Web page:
Personal insights on finance and digital privacy

A couple of weeks back, I was getting my ass kicked at chess. It was a blast, even as I blundered into defeat.

Here's the thing: in some games, like life, the right focus at the right time can flip the board. It's about spotting chances and seizing them. Remark : If interested in the "perfect timing" topic, do read about the power of when.

Being focused on specific goals can help make the difference in the long term. Also being aware of the opportunities and reality.

Last year? A financial nightmare. But I hustled, optimizing my budget. Running my own company, I could shuffle some expenses around – a neat trick.

I axed unnecessary subscriptions – online courses, publishing platforms, various IT tools. Sometimes, the best alternative isn't a new provider; it's you. Betting on my skills, I cut costs and upped my privacy game. That's a win in my book.

Now, this blog and my digital life sit on a fresh, cost-effective infrastructure. More privacy, less cash bleed.

My new obsession? Privacy and open source. Ditching GAFAM and seeing where that road takes me. It's about discipline and the right tools.

Next year's mission: maintain this focus and help others grab back control of their budgets and privacy.

Catch you in 2024.

When it’s time to quit your job

As cool as it could have been for a while, the moment comes when your steady job frustrates you. It can be because of a work culture and politics or because the pandemic made you reconsider if your job cost/benefit balance was positive and you might have joined the great resignation. Or the reason sits somewhere else.

For what it's worth, here is a quick tip I've been using to help me decide whether it's really time for me to change.

All you have to do is to answer the three following questions :

  • Do I enjoy my work assignments ?
  • Do I enjoy the company of my direct colleagues and my manager ?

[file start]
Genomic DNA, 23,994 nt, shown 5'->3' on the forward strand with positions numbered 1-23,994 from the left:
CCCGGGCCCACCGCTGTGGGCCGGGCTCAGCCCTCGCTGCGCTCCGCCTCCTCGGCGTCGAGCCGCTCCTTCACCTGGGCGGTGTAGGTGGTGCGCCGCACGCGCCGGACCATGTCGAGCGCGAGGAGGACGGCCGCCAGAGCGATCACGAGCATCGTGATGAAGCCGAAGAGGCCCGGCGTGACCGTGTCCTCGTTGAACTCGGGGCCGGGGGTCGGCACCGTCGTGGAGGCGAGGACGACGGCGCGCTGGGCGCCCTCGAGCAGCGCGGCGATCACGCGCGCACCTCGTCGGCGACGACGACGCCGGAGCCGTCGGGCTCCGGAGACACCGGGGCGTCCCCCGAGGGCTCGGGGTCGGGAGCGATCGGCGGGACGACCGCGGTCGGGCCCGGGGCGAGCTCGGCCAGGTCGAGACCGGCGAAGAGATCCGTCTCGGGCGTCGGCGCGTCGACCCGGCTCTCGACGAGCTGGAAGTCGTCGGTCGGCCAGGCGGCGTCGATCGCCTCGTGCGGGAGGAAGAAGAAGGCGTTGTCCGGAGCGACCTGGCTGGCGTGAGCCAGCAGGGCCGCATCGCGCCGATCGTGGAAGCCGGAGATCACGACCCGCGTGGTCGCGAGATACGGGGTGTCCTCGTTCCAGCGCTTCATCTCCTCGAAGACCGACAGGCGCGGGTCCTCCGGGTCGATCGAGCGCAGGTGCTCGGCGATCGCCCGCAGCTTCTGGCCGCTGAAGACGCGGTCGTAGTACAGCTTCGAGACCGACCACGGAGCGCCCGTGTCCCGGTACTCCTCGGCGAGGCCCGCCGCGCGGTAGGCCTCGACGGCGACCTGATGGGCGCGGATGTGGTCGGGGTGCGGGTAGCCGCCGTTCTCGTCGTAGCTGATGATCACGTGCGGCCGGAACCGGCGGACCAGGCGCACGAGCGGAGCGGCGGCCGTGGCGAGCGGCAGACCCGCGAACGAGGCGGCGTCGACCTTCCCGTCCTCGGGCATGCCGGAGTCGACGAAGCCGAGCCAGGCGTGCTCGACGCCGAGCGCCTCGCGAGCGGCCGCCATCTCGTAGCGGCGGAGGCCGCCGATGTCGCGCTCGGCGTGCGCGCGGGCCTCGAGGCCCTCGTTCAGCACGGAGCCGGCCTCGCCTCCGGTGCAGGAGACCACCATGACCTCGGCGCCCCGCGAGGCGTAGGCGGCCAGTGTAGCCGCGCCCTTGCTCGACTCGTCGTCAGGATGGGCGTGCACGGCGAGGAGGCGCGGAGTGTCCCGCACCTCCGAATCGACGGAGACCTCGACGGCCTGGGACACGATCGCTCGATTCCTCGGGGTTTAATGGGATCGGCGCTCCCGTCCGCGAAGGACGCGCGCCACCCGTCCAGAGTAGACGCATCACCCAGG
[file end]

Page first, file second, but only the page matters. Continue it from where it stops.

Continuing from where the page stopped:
• Do I feel satisfied with my current salary package and benefits ?

If the answer is no for at least 2 out of the 3, then you have to seriously start interviewing for job opportunities.

What bugs me with tech recruiters.

The "10x Engineer" had become a meme, but some recruiters seem unaware of this.

I was recently surprised to get a job offer for a Software Engineer 2x. I told the recruiter it's legit to also expect the rate/income to be twice the equivalent of any other Software Engineer role.

If you get asked in an interview to perform the same job as any Site Reliability Engineer at Google, isn't legit to claim the same rates as Google provides for this job level ?

My LinkedIn profile mentions the types of job opportunities I don't want to hear about, but some recruiters will try to reach out to me for such job opportunities, and justify this by "I had to try".

When words are not taken seriously, or at least when the implications of those words are not commonly understood, this creates frustration. After a few years spent on LinkedIn, it really feels like more and more recruiters don't care enough, or that hiring is broken.

After I accepted a job offer recently (not via LinkedIn) I decided it was time for me to slowly turn my back to LinkedIn and prevent any recruiter from sending me anything too easily, this way I'll stop wasting so much time, and I don't feel I'll miss so many opportunities.